Empathetic Eyes

You can sense the emotions of those around you.  You can feel what they are feeling as though their feelings are your own.  People feel comfortable telling you their innermost thoughts and feelings.  You do not necessarily agree with each person’s perspective or condone the choices they make, but you do understand.  You yearn to be thought of affectionately by most people.  You search for ways to fill their lives with joy.  You might embody the proverb  “still waters run deep” – that is, quiet people are profound thinkers. 

Empathy was the second strength identified by the StrengthsFinder assessment I completed a while back.  Again, it’s eerily correct.  Ever since second grade when little Cathy A., the class outcast, attached herself to me, until the present day when someone at my workplace (who shall remain nameless) so regularly bends my ear about all kinds of personal problems that I’ve been tempted to hang up my shingle announcing “Psychiatrist 5 cents” , I’ve been a magnet for anyone who needs some empathetic understanding. 

Sometimes, like the legendary sin-eaters, I feel satiated to the point of bursting with other peoples angst.  Nevertheless, I can’t seem to control my heart which continues going out to anyone and everyone around me.   I’ve been advised to grow a thicker skin, to turn a deafer ear, but somehow I can’t seem to put this  advice into practice.

So how does this characteristic help/hinder me in terms of my professional life?  It allows me to be aware of  others perspectives, gives me a clearer idea of how they will react  in a given situation.  It also enables me to intuit what may happen before it becomes common knowledge.  I’ve seen this played out at work with boring regularity recently, pertaining to some issues with personnel that have resulted in more than a few shake ups lately.   But since I can see what’s about to happen in these situations, I also get worried and anxious  waiting for the other shoe to drop.  And because I care about the people involved, my empathetic nature fires up and sets my heartstrings fluttering.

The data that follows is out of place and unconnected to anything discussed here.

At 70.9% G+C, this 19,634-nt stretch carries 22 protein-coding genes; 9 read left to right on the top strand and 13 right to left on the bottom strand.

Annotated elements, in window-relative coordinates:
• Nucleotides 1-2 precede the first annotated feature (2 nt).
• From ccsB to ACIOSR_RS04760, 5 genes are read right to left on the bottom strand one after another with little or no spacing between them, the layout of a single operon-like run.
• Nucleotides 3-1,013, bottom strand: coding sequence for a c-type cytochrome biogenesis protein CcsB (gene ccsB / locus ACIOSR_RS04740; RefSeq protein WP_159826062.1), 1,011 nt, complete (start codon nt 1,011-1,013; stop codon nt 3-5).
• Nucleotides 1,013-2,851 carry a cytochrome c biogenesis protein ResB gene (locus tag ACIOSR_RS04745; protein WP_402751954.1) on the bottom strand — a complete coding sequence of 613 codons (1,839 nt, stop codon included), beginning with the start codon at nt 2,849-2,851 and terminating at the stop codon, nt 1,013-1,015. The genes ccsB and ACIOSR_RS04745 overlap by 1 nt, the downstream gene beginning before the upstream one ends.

I can also use empathy to help defuse potentially volatile situations and to assess people’s moods to ascertain how they might react.  I think empathy helps me be a better judge of character, too, and allows me to envision how people fit into the workplace environment or don’t fit in, as the case may be.

While the StrengthsFinder assessments seem focused on workplace use, it’s interesting to think about one’s strengths in terms of family an romantic relationships, too.   My husband probably appreciates my need to maintain harmony in our lives, and hopefully my empathetic eyes enhance my value in terms of our partnership.  I’ll remind him of that the next time he turns all Analytical on me.  Because even though he’s not taken the assessment, I’d be willing to bet that’s his top strength.  And since I’m so perceptive about people, I’m probably right.


6 thoughts on “Empathetic Eyes

  1. Becca –

    Empathy as any other quality has that double twist to it – you get to see, and you also get too much of the seeing – which leaves you anxious and worried. Ah, I so recognize your words, they could be mine! But beyond anything, empathy is a strength, I think….. For when my mind is too much of a magnifying glass, I sometimes wonder…..

    And then the analytical husband. Yes, I recognize him too. Perhaps we have been very careful in our choosing. The two strengths complement each other……


  2. It’s taken me years to recognize that sometimes what passes for empathy can be a problem with boundaries – at least it was for me from time to time. Needy people with real needs deserve time and attention and help. Needy people who want only to demand time and attention because of their needs and who have no desire to have those needs met are something different. No more needs? No more claim on others…

    It’s quite a balancing act at times – but true empathy is always a gift. Like all gifts, it needs to be protected 😉

  3. This is interesting – I just took StrengthsFinder for the first time last week. I agree that although these are meant to be tools for developing an employee in the workplace, they often reveal truths that are valid in our personal lives too!

  4. “grow a thicker skin” Boy, have I heard that one before, and I’m often the one telling myself.

    I recently took the Myers Briggs test again. It suggested nursing as a profession. Ha! I had to laugh at that.

    I too have that way of knowing what may happen before it becomes common knowledge – a double edged sword for certain.

    Interesting stuff, Becca.

  5. empathy is a good quality to have…I just hope you don’t become victim of your own quality

    but you seem to be able to assess yourself well, so that risk is smaller

  6. Interesting — I’m pretty sure I’m high on the empathy thing, too. It’s a good-bad workplace thing. Good, because as a supervisor it helps me deal with the folks I supervise or interact with. Bad because it can suck your time. Shoreacres hit it right with the mention of boundaries. That said, I’d rather be empathetic than cold…

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